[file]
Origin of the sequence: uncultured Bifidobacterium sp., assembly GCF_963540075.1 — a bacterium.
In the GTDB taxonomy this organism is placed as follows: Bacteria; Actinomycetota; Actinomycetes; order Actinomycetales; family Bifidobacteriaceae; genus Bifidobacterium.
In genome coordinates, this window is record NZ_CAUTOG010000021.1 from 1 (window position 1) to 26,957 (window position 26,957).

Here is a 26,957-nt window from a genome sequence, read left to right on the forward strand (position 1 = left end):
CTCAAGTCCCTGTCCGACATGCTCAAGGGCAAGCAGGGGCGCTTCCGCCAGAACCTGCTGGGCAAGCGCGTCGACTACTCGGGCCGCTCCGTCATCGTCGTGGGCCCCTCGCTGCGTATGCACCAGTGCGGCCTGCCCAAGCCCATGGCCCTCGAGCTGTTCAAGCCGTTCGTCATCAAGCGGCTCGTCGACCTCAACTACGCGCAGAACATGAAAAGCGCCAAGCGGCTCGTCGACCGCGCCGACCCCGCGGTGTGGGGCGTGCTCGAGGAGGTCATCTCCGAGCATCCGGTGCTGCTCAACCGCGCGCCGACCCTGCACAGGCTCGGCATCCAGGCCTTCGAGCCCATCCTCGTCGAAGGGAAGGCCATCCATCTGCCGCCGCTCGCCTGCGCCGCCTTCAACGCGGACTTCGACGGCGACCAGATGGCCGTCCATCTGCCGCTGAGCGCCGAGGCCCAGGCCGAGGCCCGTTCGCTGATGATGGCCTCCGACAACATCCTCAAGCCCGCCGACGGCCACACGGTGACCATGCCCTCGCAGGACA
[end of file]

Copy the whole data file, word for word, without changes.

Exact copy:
Origin of the sequence: uncultured Bifidobacterium sp., assembly GCF_963540075.1 — a bacterium.
In the GTDB taxonomy this organism is placed as follows: Bacteria; Actinomycetota; Actinomycetes; order Actinomycetales; family Bifidobacteriaceae; genus Bifidobacterium.
In genome coordinates, this window is record NZ_CAUTOG010000021.1 from 1 (window position 1) to 26,957 (window position 26,957).

Here is a 26,957-nt window from a genome sequence, read left to right on the forward strand (position 1 = left end):
CTCAAGTCCCTGTCCGACATGCTCAAGGGCAAGCAGGGGCGCTTCCGCCAGAACCTGCTGGGCAAGCGCGTCGACTACTCGGGCCGCTCCGTCATCGTCGTGGGCCCCTCGCTGCGTATGCACCAGTGCGGCCTGCCCAAGCCCATGGCCCTCGAGCTGTTCAAGCCGTTCGTCATCAAGCGGCTCGTCGACCTCAACTACGCGCAGAACATGAAAAGCGCCAAGCGGCTCGTCGACCGCGCCGACCCCGCGGTGTGGGGCGTGCTCGAGGAGGTCATCTCCGAGCATCCGGTGCTGCTCAACCGCGCGCCGACCCTGCACAGGCTCGGCATCCAGGCCTTCGAGCCCATCCTCGTCGAAGGGAAGGCCATCCATCTGCCGCCGCTCGCCTGCGCCGCCTTCAACGCGGACTTCGACGGCGACCAGATGGCCGTCCATCTGCCGCTGAGCGCCGAGGCCCAGGCCGAGGCCCGTTCGCTGATGATGGCCTCCGACAACATCCTCAAGCCCGCCGACGGCCACACGGTGACCATGCCCTCGCAGGACA